Exile is a consistent theme throughout the Great Story, and while the prophets all speak of eventual redemption, restoration, and peace, they are equally consistent in speaking of suffering as the path through which humanity reaches that destination. I just spoke about this in a message this past weekend. Through the entirety of God’s Message, believers are told to expect joy and peace but to expect it within suffering. This was the modus operandi for Jesus, as well. God’s Son came, not to live a life of privilege and prestige, but to be pierced for humanity’s iniquities and inequities.

In today’s chapter, Zechariah continues to eerily foreshadow the crucifixion and suffering of Jesus (see the verses at the top of this post). Zech was not the first to do so, however. King David prophetically described the same in the lyrics of Psalm 22:

Dogs surround me,
a pack of villains encircles me;
they pierce my hands and my feet.

Psalm 22:16 (NIV)

It was also prophesied by Isaiah:

But he was pierced for our transgressions,
he was crushed for our iniquities;
the punishment that brought us peace was on him,
and by his wounds we are healed.

Isaiah 53:5 (NIV)

Jesus’ disciple, John, was an eyewitness of the crucifixion. He chronicles the fulfillment of these prophetic words in his gospel:

…one of the soldiers pierced Jesus’ side with a spear, bringing a sudden flow of blood and water.

John 9:34 (NIV)

After Jesus’ resurrection, the disciple, Thomas, says he won’t believe unless he puts his hand in the holes that pierced Jesus’ hands and feet, and the wound in his side where Jesus’ was pierced by a sword, he wouldn’t believe:

Now Thomas (also known as Didymus), one of the Twelve, was not with the disciples when Jesus came. So the other disciples told him, “We have seen the Lord!”

But he said to them, “Unless I see the nail marks in his hands and put my finger where the nails were, and put my hand into his side, I will not believe.”

A week later his disciples were in the house again, and Thomas was with them. Though the doors were locked, Jesus came and stood among them and said, “Peace be with you!” Then he said to Thomas, “Put your finger here; see my hands. Reach out your hand and put it into my side. Stop doubting and believe.”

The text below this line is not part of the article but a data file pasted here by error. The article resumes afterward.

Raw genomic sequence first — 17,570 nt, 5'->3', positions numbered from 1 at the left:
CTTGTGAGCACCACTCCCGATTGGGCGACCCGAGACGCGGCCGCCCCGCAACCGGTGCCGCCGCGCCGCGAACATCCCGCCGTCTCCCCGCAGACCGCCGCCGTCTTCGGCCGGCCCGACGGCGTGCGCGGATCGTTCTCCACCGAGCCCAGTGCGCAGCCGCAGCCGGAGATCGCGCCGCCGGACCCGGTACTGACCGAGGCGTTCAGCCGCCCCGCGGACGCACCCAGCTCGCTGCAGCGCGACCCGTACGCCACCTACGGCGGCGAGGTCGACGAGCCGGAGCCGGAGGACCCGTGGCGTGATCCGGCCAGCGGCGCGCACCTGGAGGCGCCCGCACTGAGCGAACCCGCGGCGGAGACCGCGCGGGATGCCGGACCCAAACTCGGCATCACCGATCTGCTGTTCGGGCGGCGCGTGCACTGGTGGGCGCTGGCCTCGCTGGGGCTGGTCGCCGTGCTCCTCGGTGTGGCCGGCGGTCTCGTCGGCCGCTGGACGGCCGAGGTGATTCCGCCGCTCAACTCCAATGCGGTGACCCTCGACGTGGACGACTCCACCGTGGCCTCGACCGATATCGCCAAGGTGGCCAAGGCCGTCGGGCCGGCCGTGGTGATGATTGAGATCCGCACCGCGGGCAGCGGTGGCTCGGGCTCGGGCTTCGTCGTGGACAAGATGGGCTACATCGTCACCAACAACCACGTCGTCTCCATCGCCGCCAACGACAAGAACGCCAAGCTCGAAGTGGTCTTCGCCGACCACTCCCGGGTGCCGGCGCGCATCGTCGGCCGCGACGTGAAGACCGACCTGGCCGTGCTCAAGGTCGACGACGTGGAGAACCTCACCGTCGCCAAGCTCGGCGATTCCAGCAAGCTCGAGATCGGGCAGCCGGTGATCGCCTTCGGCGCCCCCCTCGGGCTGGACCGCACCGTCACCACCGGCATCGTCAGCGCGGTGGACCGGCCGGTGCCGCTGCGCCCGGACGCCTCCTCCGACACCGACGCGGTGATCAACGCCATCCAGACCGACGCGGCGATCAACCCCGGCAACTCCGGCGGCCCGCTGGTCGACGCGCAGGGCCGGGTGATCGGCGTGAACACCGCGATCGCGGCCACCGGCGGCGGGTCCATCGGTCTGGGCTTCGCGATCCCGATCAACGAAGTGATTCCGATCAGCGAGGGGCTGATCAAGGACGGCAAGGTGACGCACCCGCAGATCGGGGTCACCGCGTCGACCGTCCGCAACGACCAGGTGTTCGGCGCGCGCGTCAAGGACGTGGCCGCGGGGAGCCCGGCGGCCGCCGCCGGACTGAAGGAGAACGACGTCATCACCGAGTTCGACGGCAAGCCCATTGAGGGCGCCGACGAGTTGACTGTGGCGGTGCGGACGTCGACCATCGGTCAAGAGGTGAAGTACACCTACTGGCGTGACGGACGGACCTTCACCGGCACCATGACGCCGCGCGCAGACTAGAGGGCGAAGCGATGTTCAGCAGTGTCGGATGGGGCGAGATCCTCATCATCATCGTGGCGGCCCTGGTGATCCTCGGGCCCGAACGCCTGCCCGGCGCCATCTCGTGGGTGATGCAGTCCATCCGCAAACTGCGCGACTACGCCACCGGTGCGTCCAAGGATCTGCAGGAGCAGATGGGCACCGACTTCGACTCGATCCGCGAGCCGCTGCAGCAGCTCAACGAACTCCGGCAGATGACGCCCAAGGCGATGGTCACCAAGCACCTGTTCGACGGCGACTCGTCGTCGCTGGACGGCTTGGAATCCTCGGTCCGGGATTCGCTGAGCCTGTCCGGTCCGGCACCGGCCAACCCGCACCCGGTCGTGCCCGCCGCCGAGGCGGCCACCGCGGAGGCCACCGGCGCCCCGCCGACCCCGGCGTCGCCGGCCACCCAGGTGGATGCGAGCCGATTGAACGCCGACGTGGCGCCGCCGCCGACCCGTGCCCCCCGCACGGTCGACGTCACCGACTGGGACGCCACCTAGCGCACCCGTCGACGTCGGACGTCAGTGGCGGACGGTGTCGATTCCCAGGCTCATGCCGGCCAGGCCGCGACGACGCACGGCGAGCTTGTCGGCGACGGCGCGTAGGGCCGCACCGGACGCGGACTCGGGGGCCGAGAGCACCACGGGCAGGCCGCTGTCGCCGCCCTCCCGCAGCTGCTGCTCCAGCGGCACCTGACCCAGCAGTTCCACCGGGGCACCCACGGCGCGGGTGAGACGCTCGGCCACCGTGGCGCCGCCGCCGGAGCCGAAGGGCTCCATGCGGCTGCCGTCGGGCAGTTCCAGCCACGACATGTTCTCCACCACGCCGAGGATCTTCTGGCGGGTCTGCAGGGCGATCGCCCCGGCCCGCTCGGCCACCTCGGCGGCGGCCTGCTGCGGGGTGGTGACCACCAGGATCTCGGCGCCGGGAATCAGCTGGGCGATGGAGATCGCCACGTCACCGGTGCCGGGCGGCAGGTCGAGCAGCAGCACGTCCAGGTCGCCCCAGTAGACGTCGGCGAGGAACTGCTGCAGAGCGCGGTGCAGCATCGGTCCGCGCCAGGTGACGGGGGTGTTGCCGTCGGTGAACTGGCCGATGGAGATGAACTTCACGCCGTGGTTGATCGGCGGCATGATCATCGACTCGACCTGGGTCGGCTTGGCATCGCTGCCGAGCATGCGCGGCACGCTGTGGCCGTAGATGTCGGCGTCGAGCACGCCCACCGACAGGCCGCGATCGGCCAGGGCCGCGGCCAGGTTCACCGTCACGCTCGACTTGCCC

John 20:24-27 (NIV)

This morning I find myself, once again, intrigued by the mystery of the prophets foreshadowing of actual events. I’m also reminded that God’s Kingdom, as Jesus proclaimed it, runs counter-intuitively the way this crazy world operates. I’m reminded that, as a follower of Jesus, I’m expected to walk in His footsteps. That may mean a certain amount of suffering, in which I will find a peace that passes human understanding and discover a joy that runs deep, to the very core of being.

At the same time, I am mindful that suffering is relative. I am blessed beyond measure, and my momentary sufferings are of but little consequence compared to most of my fellow followers. For that, I find myself whispering a personal prayer of gratitude this morning.

Another work week gets completed today on this exilic earthly sojourn. Enjoy your weekend, my friend. Thanks for reading. See you on Monday.

Click on this image to go to an index of all posts in this series on the writings of the prophet Zechariah!
A note to readers: You are always welcome to share all or part of my chapter-a-day posts if you believe it may be beneficial for others. I only ask that you link to the original post and/or provide attribution for whatever you might use. Thanks for reading!